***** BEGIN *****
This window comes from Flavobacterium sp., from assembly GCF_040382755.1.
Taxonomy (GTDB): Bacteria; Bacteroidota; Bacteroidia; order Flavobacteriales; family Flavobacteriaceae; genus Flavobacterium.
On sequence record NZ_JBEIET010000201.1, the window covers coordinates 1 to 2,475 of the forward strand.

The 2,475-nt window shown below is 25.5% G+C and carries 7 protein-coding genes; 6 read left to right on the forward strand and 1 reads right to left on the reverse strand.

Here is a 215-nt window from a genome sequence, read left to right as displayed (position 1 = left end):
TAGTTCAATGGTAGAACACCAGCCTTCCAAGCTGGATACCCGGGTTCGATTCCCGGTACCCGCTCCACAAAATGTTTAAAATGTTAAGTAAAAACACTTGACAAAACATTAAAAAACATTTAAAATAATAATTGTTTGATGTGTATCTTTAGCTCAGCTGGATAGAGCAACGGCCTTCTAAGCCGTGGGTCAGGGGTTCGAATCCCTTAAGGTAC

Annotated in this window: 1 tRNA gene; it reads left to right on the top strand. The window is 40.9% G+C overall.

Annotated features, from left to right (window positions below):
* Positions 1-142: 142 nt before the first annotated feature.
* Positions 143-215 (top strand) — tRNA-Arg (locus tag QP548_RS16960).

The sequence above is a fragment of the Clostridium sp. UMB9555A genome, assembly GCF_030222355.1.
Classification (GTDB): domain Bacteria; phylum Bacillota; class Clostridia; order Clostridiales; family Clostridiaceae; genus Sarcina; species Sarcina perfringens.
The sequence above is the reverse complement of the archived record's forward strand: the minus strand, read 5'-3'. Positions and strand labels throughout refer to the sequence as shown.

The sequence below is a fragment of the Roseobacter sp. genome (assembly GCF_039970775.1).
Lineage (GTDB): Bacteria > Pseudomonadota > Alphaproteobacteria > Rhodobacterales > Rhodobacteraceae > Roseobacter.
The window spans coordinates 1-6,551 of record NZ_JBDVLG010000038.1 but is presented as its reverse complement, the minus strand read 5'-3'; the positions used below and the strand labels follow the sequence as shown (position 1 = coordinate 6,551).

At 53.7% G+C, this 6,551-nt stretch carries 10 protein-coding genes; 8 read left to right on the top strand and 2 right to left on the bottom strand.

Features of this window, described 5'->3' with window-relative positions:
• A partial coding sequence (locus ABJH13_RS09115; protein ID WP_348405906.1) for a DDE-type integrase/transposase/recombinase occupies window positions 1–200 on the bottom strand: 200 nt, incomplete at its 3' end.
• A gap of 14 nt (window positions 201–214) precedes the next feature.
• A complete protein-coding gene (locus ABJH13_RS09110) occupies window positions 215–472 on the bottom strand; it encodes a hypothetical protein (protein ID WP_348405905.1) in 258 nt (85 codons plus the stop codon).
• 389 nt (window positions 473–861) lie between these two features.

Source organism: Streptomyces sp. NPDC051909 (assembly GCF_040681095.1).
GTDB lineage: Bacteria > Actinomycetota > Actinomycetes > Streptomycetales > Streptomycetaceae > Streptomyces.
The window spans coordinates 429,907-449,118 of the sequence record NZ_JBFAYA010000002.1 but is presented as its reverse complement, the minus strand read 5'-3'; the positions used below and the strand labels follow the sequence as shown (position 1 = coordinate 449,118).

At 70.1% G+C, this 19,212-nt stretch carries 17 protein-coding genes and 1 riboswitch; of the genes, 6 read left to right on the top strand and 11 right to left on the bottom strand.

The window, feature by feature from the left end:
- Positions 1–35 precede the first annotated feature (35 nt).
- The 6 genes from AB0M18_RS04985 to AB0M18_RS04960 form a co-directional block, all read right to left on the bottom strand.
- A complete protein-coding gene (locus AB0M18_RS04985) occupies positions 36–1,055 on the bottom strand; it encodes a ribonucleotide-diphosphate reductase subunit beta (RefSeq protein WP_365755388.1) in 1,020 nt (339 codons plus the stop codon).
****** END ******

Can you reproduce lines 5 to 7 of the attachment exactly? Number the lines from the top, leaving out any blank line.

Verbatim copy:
Here is a 215-nt window from a genome sequence, read left to right as displayed (position 1 = left end):
TAGTTCAATGGTAGAACACCAGCCTTCCAAGCTGGATACCCGGGTTCGATTCCCGGTACCCGCTCCACAAAATGTTTAAAATGTTAAGTAAAAACACTTGACAAAACATTAAAAAACATTTAAAATAATAATTGTTTGATGTGTATCTTTAGCTCAGCTGGATAGAGCAACGGCCTTCTAAGCCGTGGGTCAGGGGTTCGAATCCCTTAAGGTAC

Annotated in this window: 1 tRNA gene; it reads left to right on the top strand. The window is 40.9% G+C overall.